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The (golf) gloves are off Add to ...

rube@sympatico.ca

Here's a theory: Tiger Woods's very public drama has opened up both players' tongues and the buttoned-down workings of the PGA Tour.

Suddenly, it appears, players are dissing one another in the media, while sponsors are taking a closer look at the value their dollars buy. It may be a stretch to see the sordid Tiger saga in these developments, but something has changed in the golfing world since his car and marital crash last U.S. Thanksgiving.

Exhibit A is Scott McCarron's lacerating Phil Mickelson for his decision to take advantage of a loophole in the new PGA Tour rule meant to prevent players from using clubs with U-shaped grooves rather than V-shaped. The loophole allows players to use Ping Eye 2 wedges that are exempt from the ruling because of a lawsuit that Ping won in 1990 against the United States Golf Association, and which prevents any subsequent PGA Tour rules from overriding that decision.

"It's cheating, and I am appalled Phil has put it in play," McCarron said last week at the Farmers Insurance Open in La Jolla, Calif. McCarron surely meant that Mickelson should abide by the spirit of the rule, and later said he didn't explicitly call Mickelson a cheater, but trying to parse his words with a different spin is quite a challenge.

One player, then, was speaking out against another, something that has been all but verboten on the PGA Tour.

"Some players have spoken out against other players, which we don't want to see out here on tour," Ernie Els said. The Big Easy was tacitly acknowledging the PGA Tour's not-so-secret injunction: Don't diss the competition. Never rock the boat.

But could the boat be taking on water? Players are talking. Tongues are wagging. Exhibit B ties in to the sponsorship issue, in that Woods has felt the sting from a fellow player, and one of the best in history. Eight-time major champion Tom Watson had sharp words for Woods when he spoke recently with NBC affiliate KHSB-TV.

"It's something he needs to get control of and a handle on, and show some humility to the public when he comes back," Watson was quoted as saying in the New York Daily News. Watson said Woods's behaviour is "bad for our game."

Watson also spoke of Woods's on-course "swearing and his club-throwing." He added, "That's not part of what we want to project as far as the professional golf tour is concerned."

Well, whatever, and Watson made more similar comments yesterday in advance of the Dubai Desert Classic, where he's playing in today's first round. But parents who choose an athlete, an actor, or a politician as a role model for their children should maybe give themselves a shake.

It's unlikely, anyway, that the PGA Tour brass cares as much about players living up to some idealized vision of a role model as about whether they disappoint corporate sponsors. The PGA Tour hasn't done enough to support them. The tour is getting what it deserves when sponsors decide to withdraw from events.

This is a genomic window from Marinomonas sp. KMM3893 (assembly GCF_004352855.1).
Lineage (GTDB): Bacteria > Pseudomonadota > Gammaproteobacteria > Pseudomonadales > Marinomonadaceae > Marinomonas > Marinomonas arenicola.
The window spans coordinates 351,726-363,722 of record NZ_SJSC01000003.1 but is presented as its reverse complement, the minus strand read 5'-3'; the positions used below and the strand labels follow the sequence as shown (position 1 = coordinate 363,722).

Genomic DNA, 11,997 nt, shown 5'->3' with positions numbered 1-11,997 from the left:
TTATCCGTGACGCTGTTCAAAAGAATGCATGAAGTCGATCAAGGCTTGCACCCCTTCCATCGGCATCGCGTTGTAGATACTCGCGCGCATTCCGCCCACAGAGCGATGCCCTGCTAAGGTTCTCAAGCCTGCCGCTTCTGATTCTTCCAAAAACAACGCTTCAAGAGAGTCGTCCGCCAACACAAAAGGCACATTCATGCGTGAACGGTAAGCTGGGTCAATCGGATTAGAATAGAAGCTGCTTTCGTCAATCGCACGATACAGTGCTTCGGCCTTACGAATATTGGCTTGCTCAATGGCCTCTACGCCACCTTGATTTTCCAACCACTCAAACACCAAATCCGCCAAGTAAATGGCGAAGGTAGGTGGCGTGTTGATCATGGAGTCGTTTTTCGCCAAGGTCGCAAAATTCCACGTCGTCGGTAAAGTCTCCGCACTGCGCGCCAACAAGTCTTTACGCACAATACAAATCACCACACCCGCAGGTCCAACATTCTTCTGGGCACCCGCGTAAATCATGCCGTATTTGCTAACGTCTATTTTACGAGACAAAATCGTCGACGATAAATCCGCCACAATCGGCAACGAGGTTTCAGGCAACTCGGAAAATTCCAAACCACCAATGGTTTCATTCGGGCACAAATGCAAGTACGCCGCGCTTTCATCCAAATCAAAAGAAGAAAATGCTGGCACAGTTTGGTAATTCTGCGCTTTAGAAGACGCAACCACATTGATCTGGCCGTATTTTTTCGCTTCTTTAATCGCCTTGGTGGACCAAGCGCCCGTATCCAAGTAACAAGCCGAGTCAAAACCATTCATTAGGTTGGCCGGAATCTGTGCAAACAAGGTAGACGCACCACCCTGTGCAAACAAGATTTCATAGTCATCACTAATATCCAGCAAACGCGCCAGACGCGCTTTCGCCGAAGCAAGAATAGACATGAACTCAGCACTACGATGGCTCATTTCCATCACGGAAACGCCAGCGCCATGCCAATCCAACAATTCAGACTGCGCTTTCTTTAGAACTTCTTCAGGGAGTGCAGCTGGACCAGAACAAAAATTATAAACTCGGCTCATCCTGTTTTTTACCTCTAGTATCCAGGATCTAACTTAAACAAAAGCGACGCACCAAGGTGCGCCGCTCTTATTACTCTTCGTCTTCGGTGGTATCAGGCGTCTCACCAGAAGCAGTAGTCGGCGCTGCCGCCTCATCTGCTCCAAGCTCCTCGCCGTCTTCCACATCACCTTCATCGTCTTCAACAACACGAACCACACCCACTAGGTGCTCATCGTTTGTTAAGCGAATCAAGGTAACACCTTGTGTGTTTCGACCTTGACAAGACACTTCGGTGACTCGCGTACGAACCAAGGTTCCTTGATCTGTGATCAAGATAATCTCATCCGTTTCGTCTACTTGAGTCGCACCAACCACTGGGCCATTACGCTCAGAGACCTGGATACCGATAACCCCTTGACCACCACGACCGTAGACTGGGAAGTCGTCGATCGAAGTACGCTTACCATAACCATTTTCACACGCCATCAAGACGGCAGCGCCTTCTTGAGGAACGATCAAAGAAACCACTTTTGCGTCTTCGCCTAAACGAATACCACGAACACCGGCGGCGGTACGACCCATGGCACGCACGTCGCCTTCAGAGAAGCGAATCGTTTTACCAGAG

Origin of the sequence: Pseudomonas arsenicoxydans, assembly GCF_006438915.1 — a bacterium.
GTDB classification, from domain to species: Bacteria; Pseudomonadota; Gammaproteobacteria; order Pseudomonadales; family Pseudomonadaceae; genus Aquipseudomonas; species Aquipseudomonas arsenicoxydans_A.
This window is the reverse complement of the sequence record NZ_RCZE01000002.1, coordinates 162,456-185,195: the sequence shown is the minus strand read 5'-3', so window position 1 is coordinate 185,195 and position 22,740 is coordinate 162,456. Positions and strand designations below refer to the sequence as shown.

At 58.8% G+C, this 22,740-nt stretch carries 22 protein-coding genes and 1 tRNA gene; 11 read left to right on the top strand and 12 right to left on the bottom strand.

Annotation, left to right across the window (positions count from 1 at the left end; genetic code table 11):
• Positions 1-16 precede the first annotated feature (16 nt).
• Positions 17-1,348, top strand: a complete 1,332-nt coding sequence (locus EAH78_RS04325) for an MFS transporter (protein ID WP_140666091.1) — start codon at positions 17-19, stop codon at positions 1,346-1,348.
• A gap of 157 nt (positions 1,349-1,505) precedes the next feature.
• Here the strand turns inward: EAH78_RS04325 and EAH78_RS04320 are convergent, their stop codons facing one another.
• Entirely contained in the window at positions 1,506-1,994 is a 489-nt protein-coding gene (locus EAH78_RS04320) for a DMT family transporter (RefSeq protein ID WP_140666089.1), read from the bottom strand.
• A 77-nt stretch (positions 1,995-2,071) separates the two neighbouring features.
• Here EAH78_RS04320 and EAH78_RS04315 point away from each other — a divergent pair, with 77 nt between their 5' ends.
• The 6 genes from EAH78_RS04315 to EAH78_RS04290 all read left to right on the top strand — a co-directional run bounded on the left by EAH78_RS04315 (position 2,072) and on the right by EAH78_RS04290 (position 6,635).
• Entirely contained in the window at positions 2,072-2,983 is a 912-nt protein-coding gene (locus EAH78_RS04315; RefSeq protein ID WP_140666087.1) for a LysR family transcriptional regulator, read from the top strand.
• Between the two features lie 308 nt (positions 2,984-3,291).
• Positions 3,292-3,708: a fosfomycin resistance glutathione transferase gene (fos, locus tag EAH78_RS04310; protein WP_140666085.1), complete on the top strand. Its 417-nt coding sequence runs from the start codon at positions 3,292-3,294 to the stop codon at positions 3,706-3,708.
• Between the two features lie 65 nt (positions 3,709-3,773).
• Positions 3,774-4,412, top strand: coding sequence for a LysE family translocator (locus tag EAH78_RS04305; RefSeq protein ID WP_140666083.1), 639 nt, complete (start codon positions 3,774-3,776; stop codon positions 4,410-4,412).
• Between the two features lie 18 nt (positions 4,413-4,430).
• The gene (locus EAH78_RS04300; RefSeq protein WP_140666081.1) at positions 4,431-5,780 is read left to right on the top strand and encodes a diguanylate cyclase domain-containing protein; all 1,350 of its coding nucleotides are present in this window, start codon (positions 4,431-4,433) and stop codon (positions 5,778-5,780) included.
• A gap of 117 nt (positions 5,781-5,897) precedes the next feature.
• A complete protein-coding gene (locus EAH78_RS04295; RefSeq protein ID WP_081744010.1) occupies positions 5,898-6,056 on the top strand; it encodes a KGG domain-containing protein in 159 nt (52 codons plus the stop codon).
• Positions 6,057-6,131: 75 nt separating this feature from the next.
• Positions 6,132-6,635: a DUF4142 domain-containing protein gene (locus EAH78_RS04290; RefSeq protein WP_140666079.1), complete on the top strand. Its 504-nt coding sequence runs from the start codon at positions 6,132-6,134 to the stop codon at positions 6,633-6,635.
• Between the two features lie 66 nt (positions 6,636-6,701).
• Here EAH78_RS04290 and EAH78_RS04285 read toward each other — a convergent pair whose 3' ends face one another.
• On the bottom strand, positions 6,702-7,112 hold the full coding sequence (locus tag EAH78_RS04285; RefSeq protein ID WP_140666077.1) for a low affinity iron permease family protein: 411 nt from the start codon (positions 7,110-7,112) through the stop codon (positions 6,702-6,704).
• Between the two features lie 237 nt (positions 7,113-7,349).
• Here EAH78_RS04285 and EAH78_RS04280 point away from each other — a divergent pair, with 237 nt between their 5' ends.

This brings us squarely to the sponsorship issue, and the unprecedented downward momentum on the PGA Tour's bloated purses. The money is contracting. The Wall Street Journal reported recently that while only three of the 46 PGA Tour events this year lack title sponsors, 13 are without one for next year.

Sure, Farmers Insurance stepped in at the 11th hour to sponsor last week's tournament at La Jolla (Woods's usual first tournament of his season). But Farmers reportedly paid $3.5-million (U.S.) for the title sponsorship. That's half of what it would have paid in the good times, and it committed for only this year. Meanwhile, the Bob Hope Classic in Palm Desert, Calif., two weeks ago lacked a title sponsor. Mike Weir was the top player there, and he was then ranked No. 37 in the world.

Players like the big money on offer even though they don't want to be told where to play. Why, that would help the sponsors, who put up the mega-bucks the players receive.

But hey, they're independent contractors. Why would the big names submit to being forced to play in tournaments? The RBC Canadian Open? The week after the Open Championship across the pond? Come on.

But some players are waking up and speaking up. Woods isn't playing and nobody knows when he's coming back. Players' pocketbooks could be affected.

"Tim [Finchem]has a relationship with everybody involved, and right now it doesn't seem like he's doing a good job keeping the players and helping our sponsors," PGA Tour player Paul Goydos said to Golf World magazine of the commissioner. "I think Tim needs to do a better job at that."

More verbal jousting. Players going at one another. Players going at the commissioner. The PGA Tour is crackling with vituperation.

"There is a crack, a crack in everything/that's how the light gets in," Leonard Cohen wrote in his song Anthem. Ah, Cohen. The man speaks truth to power. His insight could well apply to what was not long ago Woods's world, and, because of him, his fellow players' world as well.

The light's getting in, and there's a darkness at the edge of the PGA Tour.

 

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